We bring our studies to a close in this chapter about waves. They are some of the most common experiences we share: both the sounds we hear and the light we see are waves. At the same time they are subtle and pervasive: we shall see that they lie at the heart of the fundamental physics we contemplated in Chapter 7.

For our purposes, **a wave is a periodic disturbance or deformation of the medium it is in**. For example, sound waves are pressure variations which deform the air (or other medium) in which they travel; even empty space serves as a medium for electromagnetic waves (ie., light or radio waves). **The very existence of waves is a consequence of the medium's tendency to be at rest**. Once energy is transmitted to the medium, conservation of energy requires that if the medium is to come to rest at one place, it must move the energy somewhere else. That movement is the wave; we say that the wave "propagates" through the medium.

We will distinguish between several types of waves. Waves may be "transverse" or "longitudinal". Transverse waves disturb the medium at right angles to their direction of travel, while longitudinal waves disturb the medium in the same direction as they are travelling. Electromagnetic waves are transverse, while sound waves are longitudinal. We will also distinguish between travelling and "standing" waves (below). Finally, we mention that waves occur as "wavetrains", which are arbitrarily long and continuous, and as pulses, which are more compact in nature.

The propagation speed of a wave (denoted c) is the rate at which a given peak of the wave travels. The wavelength (l) is the distance between peaks, and the frequency (n = w / 2 p, where w is the "angular" frequency) is the number of peaks per unit time. The period (T = 1 / n) is the time between two peaks (recall periodic functions in math), and the wave number (k = 2p / l) is proportional to the number of peaks per unit distance. (The factors of 2p in the angular frequency and wave number are necessary so that the trigonometric functions we will be using will be periodic in the period and wavelength, respectively.) Here we see a wave train on a string as a function both of time and of distance:

(The vertical scale for this example is in meters; for a sound wave, it would be in units of pressure, and for light waves it would be a field strength.) Its frequency n is 4 "Hertz" (Hz), so its period is .25 s; its wavelength is 0.4 m. Dimensional analysis gives us the "dispersion" relations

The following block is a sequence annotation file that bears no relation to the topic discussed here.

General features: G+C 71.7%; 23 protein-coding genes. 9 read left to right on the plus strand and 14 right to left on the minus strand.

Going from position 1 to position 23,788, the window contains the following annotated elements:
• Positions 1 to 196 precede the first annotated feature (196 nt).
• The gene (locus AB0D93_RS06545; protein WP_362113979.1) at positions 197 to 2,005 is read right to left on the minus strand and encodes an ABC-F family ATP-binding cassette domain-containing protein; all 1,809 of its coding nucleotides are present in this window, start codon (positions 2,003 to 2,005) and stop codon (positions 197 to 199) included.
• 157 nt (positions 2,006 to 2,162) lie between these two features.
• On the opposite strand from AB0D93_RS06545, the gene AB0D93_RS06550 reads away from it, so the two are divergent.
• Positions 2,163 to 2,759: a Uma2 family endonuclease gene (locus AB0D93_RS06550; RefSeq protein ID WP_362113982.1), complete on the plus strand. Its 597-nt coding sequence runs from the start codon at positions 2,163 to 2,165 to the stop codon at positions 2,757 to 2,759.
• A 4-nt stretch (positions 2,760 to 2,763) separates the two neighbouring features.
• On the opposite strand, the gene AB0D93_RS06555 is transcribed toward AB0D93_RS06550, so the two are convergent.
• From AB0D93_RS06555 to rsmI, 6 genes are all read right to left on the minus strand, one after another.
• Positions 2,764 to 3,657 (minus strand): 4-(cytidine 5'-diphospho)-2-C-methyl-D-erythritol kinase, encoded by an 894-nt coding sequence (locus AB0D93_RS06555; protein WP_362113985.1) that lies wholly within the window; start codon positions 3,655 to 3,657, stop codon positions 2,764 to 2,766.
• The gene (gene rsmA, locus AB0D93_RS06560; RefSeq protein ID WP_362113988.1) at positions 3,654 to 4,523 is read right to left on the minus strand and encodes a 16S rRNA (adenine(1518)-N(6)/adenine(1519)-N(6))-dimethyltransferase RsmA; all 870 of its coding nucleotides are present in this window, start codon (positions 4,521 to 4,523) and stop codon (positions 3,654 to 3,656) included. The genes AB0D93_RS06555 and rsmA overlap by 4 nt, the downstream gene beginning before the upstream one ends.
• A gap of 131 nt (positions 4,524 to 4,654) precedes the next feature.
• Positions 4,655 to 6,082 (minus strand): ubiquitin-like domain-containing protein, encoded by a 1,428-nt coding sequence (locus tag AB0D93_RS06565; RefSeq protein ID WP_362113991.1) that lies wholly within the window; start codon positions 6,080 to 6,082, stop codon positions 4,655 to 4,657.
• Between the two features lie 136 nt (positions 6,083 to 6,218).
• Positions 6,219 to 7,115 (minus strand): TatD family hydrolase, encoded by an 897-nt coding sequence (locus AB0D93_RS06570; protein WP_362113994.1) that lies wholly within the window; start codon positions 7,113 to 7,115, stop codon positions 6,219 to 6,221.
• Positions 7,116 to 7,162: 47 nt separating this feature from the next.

c = l n = w / k

(since c depends on the frequency, waves of different frequency tend to disperse). Therefore for this wave, c is 1.6 m / s. For sound waves in air, c is equal to the Sqrt ( 1.4 R T / (28.95 g / mol)); for electromagnetic waves, c is 1 / Sqrt (me). The relationship between the speed of light and the permittivity and permeability was one of the first clues that light is an electromagnetic wave.

Finally, the amplitude (A) of a wave is the distance from the resting (equilibrium) state of the medium to the peak of the wave. The wave above has an amplitude of 2 m. The energy of a wave is proportional to A^{ 2}, and its intensity (I) is the power it delivers per unit area (P / 4 p r ^{2} for a spherical wave).

It should be noted that this discussion applies to linear waves. These waves are idealizations of the waves found in nature, and are a good approximation for small amplitudes. They are called linear because they arise as solutions to linear differential equations. Other waves are "nonlinear", and their dispersion relations depend on their amplitude as well as their frequency. These waves are much more difficult to analyze, and are corresponingly more interesting! The most common examples of nonlinear waves are the "breakers" which you see on the ocean shore. We will focus on linear waves in this chapter.

There are two main types of solutions to the wave equation, as we indicated above: travelling and standing waves. Travelling waves have the form

y = A cos ( k x - w t + d).

The (dimensionless) argument of the cosine function is called the "phase", and is of the form b (x - c t); we therefore see that it describes a wave which translates to the right (for positive c) in time (recall translation of functions from algebra). Since

cos (a + b) = cos (a) cos (b) - sin (a) sin (b),

we have

y = A [cos (k x - w t) cos (d) - sin (k x - w t) sin (d)].

d is called the "phase angle", and effectively allows us to specify the relative "starting point" of the wave at time zero. By experimenting with various values of d (ie., 0, p / 2, p, 3 p / 2, 2p), we see that we can produce waves which have any given initial value (between - A and A) at time zero (see the "Travelling Waves and Beats Mathematica Notebook).

The other main type of solution to the wave equation is the standing wave, with the form

y = f (x) g (t).

As you might guess, it does not travel (translate in time), but rather oscillates "in place". We will discuss standing waves further in Section C.

The next section is about superposition.

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©1996, Kenneth R. Koehler. All Rights Reserved. This document may be freely reproduced provided that this copyright notice is included.

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